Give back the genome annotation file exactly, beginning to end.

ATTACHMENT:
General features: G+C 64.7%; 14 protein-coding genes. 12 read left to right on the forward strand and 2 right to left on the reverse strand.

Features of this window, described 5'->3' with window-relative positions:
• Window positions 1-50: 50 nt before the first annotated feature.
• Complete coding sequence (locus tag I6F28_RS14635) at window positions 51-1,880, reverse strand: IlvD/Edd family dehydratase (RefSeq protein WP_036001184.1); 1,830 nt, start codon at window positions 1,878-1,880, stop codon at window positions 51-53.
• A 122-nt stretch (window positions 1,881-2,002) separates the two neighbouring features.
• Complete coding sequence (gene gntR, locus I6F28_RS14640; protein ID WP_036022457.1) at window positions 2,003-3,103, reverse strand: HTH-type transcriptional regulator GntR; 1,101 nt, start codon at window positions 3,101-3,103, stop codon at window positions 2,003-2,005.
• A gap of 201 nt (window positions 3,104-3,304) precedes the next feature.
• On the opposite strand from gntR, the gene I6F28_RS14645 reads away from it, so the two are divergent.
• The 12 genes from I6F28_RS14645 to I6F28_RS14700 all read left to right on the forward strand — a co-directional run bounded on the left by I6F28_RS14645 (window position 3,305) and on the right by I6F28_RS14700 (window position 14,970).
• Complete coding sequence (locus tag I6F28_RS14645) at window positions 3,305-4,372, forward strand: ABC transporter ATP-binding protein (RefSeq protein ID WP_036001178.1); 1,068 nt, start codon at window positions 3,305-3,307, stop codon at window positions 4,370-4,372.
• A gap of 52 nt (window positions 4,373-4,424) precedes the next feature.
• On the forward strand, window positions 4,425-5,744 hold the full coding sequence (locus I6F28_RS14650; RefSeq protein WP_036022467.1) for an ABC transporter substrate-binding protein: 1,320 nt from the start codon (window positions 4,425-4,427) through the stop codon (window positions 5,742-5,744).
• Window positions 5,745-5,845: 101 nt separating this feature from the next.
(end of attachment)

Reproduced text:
General features: G+C 64.7%; 14 protein-coding genes. 12 read left to right on the forward strand and 2 right to left on the reverse strand.

Features of this window, described 5'->3' with window-relative positions:
• Window positions 1-50: 50 nt before the first annotated feature.
• Complete coding sequence (locus tag I6F28_RS14635) at window positions 51-1,880, reverse strand: IlvD/Edd family dehydratase (RefSeq protein WP_036001184.1); 1,830 nt, start codon at window positions 1,878-1,880, stop codon at window positions 51-53.
• A 122-nt stretch (window positions 1,881-2,002) separates the two neighbouring features.
• Complete coding sequence (gene gntR, locus I6F28_RS14640; protein ID WP_036022457.1) at window positions 2,003-3,103, reverse strand: HTH-type transcriptional regulator GntR; 1,101 nt, start codon at window positions 3,101-3,103, stop codon at window positions 2,003-2,005.
• A gap of 201 nt (window positions 3,104-3,304) precedes the next feature.
• On the opposite strand from gntR, the gene I6F28_RS14645 reads away from it, so the two are divergent.
• The 12 genes from I6F28_RS14645 to I6F28_RS14700 all read left to right on the forward strand — a co-directional run bounded on the left by I6F28_RS14645 (window position 3,305) and on the right by I6F28_RS14700 (window position 14,970).
• Complete coding sequence (locus tag I6F28_RS14645) at window positions 3,305-4,372, forward strand: ABC transporter ATP-binding protein (RefSeq protein ID WP_036001178.1); 1,068 nt, start codon at window positions 3,305-3,307, stop codon at window positions 4,370-4,372.
• A gap of 52 nt (window positions 4,373-4,424) precedes the next feature.
• On the forward strand, window positions 4,425-5,744 hold the full coding sequence (locus I6F28_RS14650; RefSeq protein WP_036022467.1) for an ABC transporter substrate-binding protein: 1,320 nt from the start codon (window positions 4,425-4,427) through the stop codon (window positions 5,742-5,744).
• Window positions 5,745-5,845: 101 nt separating this feature from the next.